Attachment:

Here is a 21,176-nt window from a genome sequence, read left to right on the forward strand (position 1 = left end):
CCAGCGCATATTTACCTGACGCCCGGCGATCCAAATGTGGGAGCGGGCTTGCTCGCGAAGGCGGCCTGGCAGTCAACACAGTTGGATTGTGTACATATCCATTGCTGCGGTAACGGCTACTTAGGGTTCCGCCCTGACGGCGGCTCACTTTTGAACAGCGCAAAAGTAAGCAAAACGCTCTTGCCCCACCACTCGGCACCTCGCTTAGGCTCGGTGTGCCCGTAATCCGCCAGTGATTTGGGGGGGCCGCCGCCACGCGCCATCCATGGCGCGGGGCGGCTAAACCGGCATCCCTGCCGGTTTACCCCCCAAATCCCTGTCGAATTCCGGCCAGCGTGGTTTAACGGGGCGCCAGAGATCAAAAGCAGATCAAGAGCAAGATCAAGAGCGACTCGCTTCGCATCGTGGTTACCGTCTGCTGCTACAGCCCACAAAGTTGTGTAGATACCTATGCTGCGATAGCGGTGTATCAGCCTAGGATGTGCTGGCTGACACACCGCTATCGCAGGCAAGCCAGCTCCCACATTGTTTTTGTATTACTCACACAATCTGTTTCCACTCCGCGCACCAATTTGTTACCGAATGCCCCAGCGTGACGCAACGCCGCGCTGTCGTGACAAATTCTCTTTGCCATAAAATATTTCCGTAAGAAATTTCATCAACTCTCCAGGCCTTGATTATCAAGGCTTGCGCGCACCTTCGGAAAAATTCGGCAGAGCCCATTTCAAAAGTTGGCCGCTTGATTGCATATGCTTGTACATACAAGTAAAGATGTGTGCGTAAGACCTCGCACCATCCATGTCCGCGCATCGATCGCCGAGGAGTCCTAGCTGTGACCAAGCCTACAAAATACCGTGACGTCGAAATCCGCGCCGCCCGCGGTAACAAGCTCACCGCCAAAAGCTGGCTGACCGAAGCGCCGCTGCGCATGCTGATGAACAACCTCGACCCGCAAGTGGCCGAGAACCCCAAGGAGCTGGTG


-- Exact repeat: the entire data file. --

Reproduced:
Here is a 21,176-nt window from a genome sequence, read left to right on the forward strand (position 1 = left end):
CCAGCGCATATTTACCTGACGCCCGGCGATCCAAATGTGGGAGCGGGCTTGCTCGCGAAGGCGGCCTGGCAGTCAACACAGTTGGATTGTGTACATATCCATTGCTGCGGTAACGGCTACTTAGGGTTCCGCCCTGACGGCGGCTCACTTTTGAACAGCGCAAAAGTAAGCAAAACGCTCTTGCCCCACCACTCGGCACCTCGCTTAGGCTCGGTGTGCCCGTAATCCGCCAGTGATTTGGGGGGGCCGCCGCCACGCGCCATCCATGGCGCGGGGCGGCTAAACCGGCATCCCTGCCGGTTTACCCCCCAAATCCCTGTCGAATTCCGGCCAGCGTGGTTTAACGGGGCGCCAGAGATCAAAAGCAGATCAAGAGCAAGATCAAGAGCGACTCGCTTCGCATCGTGGTTACCGTCTGCTGCTACAGCCCACAAAGTTGTGTAGATACCTATGCTGCGATAGCGGTGTATCAGCCTAGGATGTGCTGGCTGACACACCGCTATCGCAGGCAAGCCAGCTCCCACATTGTTTTTGTATTACTCACACAATCTGTTTCCACTCCGCGCACCAATTTGTTACCGAATGCCCCAGCGTGACGCAACGCCGCGCTGTCGTGACAAATTCTCTTTGCCATAAAATATTTCCGTAAGAAATTTCATCAACTCTCCAGGCCTTGATTATCAAGGCTTGCGCGCACCTTCGGAAAAATTCGGCAGAGCCCATTTCAAAAGTTGGCCGCTTGATTGCATATGCTTGTACATACAAGTAAAGATGTGTGCGTAAGACCTCGCACCATCCATGTCCGCGCATCGATCGCCGAGGAGTCCTAGCTGTGACCAAGCCTACAAAATACCGTGACGTCGAAATCCGCGCCGCCCGCGGTAACAAGCTCACCGCCAAAAGCTGGCTGACCGAAGCGCCGCTGCGCATGCTGATGAACAACCTCGACCCGCAAGTGGCCGAGAACCCCAAGGAGCTGGTG